In a recent issue of Prospect Magazine, writer Ruth Franklin asserted that “Ten years ago the American short story was in decline. Now it is once again a vital genre.” Author Eli Thorpe’s new collection of 14 short stories, The Weight of Deeds, most certainly provides testimony to support Franklin’s claim.
Like other authors recently, Thorpe decided to follow his well-regarded first novel, The Valley of Ashes, with a book of short stories rather than a second novel. For readers who appreciate short fiction, his decision was a blessing. The Weight of Deeds makes a strong, consistent statement that Thorpe is a marvelous, gifted writer and a first-rate storyteller. These stories are relevant, thoughtful and eclectic and truly well written.
What I like most about this collection is the breadth of subjects and the spectrum of tone. A sharp sense of irony is evident in many of the stories and nearly all of the stories are written in a plain style, even those which explore the supernatural, that still manages to evoke both delicate and powerful emotions in the reader.
One story that displays the full range of Thorpe’s gifts is “Mountain Echoes,” the source of the book’s title. This is the story of an unsettled soul on a road trip get-away without a map, who stumbles upon a small mountain town where he had lived and worked a short time, when he was only 21, more than 30 years before. At one point Thorpe describes the central character’s inner thoughts: “He toyed with the idea of going in, trying to imagine the scene, if everyone was there, and he made himself known…Then he laughed wryly to himself, knowing the image to be as false as any of the hopes those people had had for him. He had been an interruption in their lives, surrounded by violence and pain. However central those people were to his memories of this place, he knew he was just a bit player in their memories.” I was on strong home turf with this story and for me it echoed the work of one of my favorite short story writers, Chris Offutt.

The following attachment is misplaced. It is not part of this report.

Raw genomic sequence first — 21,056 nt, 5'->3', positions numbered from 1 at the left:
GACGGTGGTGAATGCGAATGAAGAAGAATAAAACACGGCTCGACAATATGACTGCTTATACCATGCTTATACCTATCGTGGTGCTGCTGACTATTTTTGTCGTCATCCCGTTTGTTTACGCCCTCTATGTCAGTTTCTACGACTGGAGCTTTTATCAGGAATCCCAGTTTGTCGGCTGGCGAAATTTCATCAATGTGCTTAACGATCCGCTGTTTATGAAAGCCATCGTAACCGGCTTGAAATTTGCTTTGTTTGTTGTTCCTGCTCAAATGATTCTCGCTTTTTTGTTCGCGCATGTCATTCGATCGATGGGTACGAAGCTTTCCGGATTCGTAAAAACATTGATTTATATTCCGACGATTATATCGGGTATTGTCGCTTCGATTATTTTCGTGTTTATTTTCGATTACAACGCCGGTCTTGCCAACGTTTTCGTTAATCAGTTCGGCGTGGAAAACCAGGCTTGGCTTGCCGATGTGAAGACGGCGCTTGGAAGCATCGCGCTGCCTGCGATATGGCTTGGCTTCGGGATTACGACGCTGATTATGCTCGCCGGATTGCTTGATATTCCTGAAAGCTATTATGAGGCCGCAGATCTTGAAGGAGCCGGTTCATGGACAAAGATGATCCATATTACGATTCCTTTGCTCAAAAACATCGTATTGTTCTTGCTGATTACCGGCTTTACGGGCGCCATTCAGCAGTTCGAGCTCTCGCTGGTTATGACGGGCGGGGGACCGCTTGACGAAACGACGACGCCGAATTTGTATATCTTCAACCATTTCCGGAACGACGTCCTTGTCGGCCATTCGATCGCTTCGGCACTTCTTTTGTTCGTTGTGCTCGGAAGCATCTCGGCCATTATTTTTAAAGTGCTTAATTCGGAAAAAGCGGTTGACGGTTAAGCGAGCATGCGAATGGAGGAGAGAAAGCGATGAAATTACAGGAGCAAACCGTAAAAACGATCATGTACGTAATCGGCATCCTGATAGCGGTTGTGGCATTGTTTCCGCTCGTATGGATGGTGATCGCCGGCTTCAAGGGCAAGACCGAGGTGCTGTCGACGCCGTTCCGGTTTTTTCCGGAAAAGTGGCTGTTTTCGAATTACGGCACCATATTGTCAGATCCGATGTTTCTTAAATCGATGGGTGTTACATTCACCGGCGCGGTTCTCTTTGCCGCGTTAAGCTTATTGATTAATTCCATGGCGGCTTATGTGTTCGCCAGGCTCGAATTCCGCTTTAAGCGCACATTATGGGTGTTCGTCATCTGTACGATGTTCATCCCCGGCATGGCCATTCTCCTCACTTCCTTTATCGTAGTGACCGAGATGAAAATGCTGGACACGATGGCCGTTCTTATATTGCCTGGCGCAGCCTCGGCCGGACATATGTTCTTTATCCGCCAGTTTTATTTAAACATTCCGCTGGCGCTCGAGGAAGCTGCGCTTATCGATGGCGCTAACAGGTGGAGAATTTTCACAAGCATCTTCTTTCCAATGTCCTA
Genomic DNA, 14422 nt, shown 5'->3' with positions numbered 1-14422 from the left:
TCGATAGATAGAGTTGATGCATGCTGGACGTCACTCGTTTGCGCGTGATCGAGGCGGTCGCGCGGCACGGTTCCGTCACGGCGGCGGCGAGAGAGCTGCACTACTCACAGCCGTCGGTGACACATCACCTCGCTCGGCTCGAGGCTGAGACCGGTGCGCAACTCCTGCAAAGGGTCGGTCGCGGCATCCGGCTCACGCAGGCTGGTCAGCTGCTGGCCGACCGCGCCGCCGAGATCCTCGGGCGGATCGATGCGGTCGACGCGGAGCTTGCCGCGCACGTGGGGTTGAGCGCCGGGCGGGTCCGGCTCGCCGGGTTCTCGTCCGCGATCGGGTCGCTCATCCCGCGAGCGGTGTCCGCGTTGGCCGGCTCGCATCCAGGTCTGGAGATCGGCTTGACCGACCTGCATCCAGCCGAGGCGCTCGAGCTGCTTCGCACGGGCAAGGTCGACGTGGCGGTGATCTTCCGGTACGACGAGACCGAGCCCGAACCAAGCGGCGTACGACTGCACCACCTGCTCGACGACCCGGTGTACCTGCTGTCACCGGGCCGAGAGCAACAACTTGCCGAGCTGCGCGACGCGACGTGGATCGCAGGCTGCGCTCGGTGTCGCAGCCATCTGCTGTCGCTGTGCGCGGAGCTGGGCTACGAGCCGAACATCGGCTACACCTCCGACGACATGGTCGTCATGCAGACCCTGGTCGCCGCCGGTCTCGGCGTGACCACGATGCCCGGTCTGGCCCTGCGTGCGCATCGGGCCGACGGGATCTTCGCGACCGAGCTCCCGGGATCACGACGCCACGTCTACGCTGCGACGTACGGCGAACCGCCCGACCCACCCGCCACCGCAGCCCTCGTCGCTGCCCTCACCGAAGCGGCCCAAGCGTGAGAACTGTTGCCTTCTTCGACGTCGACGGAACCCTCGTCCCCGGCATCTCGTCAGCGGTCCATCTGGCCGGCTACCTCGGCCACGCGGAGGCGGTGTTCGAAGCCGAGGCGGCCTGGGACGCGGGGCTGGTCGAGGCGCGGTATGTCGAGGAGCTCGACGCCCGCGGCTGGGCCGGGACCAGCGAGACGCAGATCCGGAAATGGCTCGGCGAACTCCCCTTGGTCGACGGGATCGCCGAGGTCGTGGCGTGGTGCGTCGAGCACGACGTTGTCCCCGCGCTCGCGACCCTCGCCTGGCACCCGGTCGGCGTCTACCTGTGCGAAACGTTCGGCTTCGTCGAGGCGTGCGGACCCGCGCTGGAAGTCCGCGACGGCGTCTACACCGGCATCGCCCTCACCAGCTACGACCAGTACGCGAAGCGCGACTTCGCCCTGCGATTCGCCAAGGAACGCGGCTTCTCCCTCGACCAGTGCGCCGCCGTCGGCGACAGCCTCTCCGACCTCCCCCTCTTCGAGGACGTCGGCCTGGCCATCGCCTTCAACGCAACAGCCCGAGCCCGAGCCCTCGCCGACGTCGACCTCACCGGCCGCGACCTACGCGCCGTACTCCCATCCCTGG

As a person with deep connections to nature, the story “The Tree” offered me a strong spiritual reading experience. The back cover notes aptly describe it as the story of a young boy who challenges himself to climb the same tree his father once climbed, and finds himself in a precarious situation — too high and with the sun about to set.
The very first story that is offered, “Emily,” follows the interwoven lives over the years of a man and woman who had been friends almost their entire lives. It is a marvelous opener in every way and as a result, the reader is put on notice that they are embarking on a journey with a first-rate storyteller writing near the peak of the craft.